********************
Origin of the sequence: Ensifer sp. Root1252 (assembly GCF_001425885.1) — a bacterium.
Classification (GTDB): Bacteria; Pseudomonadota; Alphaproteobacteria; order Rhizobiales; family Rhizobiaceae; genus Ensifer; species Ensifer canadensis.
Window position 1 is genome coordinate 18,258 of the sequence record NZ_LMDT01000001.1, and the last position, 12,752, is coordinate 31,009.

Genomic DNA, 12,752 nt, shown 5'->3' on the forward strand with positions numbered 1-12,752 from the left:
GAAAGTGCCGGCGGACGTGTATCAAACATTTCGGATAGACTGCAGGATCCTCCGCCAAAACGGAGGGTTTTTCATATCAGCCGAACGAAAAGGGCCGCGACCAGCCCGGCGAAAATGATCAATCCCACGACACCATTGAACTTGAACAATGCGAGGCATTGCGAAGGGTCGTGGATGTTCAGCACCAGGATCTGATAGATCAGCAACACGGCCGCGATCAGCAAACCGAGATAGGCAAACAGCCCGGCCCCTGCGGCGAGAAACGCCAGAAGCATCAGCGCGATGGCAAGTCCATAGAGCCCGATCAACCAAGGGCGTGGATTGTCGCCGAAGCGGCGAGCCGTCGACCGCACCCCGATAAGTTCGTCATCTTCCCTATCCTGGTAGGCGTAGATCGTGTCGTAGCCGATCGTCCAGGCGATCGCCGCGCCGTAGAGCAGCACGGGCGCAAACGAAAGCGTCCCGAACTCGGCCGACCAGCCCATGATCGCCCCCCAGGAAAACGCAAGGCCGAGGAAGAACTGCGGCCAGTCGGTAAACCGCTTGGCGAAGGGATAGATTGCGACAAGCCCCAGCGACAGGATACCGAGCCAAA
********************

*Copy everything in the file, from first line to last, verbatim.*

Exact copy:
Origin of the sequence: Ensifer sp. Root1252 (assembly GCF_001425885.1) — a bacterium.
Classification (GTDB): Bacteria; Pseudomonadota; Alphaproteobacteria; order Rhizobiales; family Rhizobiaceae; genus Ensifer; species Ensifer canadensis.
Window position 1 is genome coordinate 18,258 of the sequence record NZ_LMDT01000001.1, and the last position, 12,752, is coordinate 31,009.

Genomic DNA, 12,752 nt, shown 5'->3' on the forward strand with positions numbered 1-12,752 from the left:
GAAAGTGCCGGCGGACGTGTATCAAACATTTCGGATAGACTGCAGGATCCTCCGCCAAAACGGAGGGTTTTTCATATCAGCCGAACGAAAAGGGCCGCGACCAGCCCGGCGAAAATGATCAATCCCACGACACCATTGAACTTGAACAATGCGAGGCATTGCGAAGGGTCGTGGATGTTCAGCACCAGGATCTGATAGATCAGCAACACGGCCGCGATCAGCAAACCGAGATAGGCAAACAGCCCGGCCCCTGCGGCGAGAAACGCCAGAAGCATCAGCGCGATGGCAAGTCCATAGAGCCCGATCAACCAAGGGCGTGGATTGTCGCCGAAGCGGCGAGCCGTCGACCGCACCCCGATAAGTTCGTCATCTTCCCTATCCTGGTAGGCGTAGATCGTGTCGTAGCCGATCGTCCAGGCGATCGCCGCGCCGTAGAGCAGCACGGGCGCAAACGAAAGCGTCCCGAACTCGGCCGACCAGCCCATGATCGCCCCCCAGGAAAACGCAAGGCCGAGGAAGAACTGCGGCCAGTCGGTAAACCGCTTGGCGAAGGGATAGATTGCGACAAGCCCCAGCGACAGGATACCGAGCCAAA